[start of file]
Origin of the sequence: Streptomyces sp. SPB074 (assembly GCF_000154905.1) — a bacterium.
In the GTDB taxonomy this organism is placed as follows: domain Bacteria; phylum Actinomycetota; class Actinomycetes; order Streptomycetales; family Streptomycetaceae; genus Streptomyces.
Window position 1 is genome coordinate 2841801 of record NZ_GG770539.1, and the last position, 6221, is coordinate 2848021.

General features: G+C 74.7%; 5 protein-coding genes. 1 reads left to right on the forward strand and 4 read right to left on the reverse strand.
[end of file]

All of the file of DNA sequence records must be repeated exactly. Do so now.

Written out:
Origin of the sequence: Streptomyces sp. SPB074 (assembly GCF_000154905.1) — a bacterium.
In the GTDB taxonomy this organism is placed as follows: domain Bacteria; phylum Actinomycetota; class Actinomycetes; order Streptomycetales; family Streptomycetaceae; genus Streptomyces.
Window position 1 is genome coordinate 2841801 of record NZ_GG770539.1, and the last position, 6221, is coordinate 2848021.

General features: G+C 74.7%; 5 protein-coding genes. 1 reads left to right on the forward strand and 4 read right to left on the reverse strand.